- The U.S. Department of Transportation (DOT) is expected to share results of a study with Congress that shows drivers operating under proposed changes to the 34-hour restart regulations were not any safer than drivers operating under the current standards, as reported by Commercial Carrier Journal.
- The study — conducted by the Federal Motor Carrier Safety Administration (FMCSA) and Virginia Tech — followed 250 drivers. One group operated under 2013 regulations limiting drivers to one 34-hour restart per week which had to include two 1 a.m. to 5 a.m. periods. The other group followed current regulations without these limitations. Indicators such as alertness, health and crash rates weren't notably different between the two groups.
- DOT will now send a final report to Congress and the FMCSA will have to issue a formal notice to permanently withdraw the rules.
After these regulations were originally passed in 2013 the trucking industry pushed back on their effectiveness, as well as the fact that the morning restart period could cause more trucks to be on the road during rush hour. Congress then suspended the regulations in December 2014. At that time they said definitive health and safety benefits would have to be proven by a study for the regulations to be reinstated.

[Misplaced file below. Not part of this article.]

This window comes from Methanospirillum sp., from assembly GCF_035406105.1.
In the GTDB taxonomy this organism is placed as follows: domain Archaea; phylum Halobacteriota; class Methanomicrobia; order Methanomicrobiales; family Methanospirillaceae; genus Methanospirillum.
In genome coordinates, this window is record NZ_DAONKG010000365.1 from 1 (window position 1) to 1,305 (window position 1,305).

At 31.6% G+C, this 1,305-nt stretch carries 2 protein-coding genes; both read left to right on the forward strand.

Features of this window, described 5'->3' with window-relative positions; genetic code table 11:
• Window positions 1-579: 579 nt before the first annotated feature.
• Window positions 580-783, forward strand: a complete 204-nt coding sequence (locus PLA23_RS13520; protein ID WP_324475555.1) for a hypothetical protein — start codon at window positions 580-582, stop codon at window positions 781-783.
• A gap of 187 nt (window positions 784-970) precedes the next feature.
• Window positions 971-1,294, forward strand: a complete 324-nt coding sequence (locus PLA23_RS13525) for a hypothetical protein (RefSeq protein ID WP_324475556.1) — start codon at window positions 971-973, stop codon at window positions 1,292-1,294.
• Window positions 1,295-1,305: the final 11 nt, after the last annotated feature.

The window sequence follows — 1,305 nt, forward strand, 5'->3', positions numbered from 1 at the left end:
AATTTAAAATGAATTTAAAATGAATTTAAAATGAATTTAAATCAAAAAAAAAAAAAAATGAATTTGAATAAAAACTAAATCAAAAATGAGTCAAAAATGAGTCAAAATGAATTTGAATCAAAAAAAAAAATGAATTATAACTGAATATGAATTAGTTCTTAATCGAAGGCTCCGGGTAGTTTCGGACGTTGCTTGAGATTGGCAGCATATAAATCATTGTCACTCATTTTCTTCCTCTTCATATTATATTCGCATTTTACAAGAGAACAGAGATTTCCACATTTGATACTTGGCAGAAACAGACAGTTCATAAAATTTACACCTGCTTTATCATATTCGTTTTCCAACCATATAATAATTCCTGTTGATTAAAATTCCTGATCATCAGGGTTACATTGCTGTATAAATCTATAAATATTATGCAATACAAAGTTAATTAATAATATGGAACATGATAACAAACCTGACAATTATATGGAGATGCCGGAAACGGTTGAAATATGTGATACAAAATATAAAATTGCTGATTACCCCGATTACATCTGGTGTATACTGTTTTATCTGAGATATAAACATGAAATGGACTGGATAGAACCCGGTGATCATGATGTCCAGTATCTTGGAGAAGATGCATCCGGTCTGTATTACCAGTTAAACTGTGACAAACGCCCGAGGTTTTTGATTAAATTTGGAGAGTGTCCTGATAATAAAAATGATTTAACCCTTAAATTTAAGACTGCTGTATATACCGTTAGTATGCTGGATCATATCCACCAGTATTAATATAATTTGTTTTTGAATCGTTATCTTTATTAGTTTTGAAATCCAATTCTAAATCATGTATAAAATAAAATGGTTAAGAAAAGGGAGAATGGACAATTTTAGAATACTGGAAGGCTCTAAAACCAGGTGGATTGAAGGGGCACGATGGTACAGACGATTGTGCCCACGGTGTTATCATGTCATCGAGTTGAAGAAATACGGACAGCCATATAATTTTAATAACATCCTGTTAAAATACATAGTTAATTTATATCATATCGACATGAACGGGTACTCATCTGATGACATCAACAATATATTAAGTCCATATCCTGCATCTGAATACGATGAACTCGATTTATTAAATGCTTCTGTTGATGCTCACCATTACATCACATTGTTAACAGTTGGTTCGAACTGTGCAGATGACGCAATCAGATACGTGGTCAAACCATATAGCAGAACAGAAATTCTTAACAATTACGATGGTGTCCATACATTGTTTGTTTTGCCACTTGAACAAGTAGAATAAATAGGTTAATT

While this rule wasn't directly applicable to all commercial waste drivers, it did cause some waste companies to adjust their operating requirements and has been on the radar of multiple industry professionals. Drivers making long-distance trips to landfills or other facilities would have been the most directly affected.
Aside from a rule issued last fall that makes it easier for veterans to obtain commercial drivers licenses, many of the new rules coming from FMCSA have received a mixed reaction and may see changes under the new administration. CDL curriculum standards, electronic logging devices, sleep apnea and crash preventability data have been some of the more recent topics of interest. Figuring out whether these rules will be effective as written or what they will mean for the waste industry is often a complex process for companies that have a range of fleet operations across multiple states.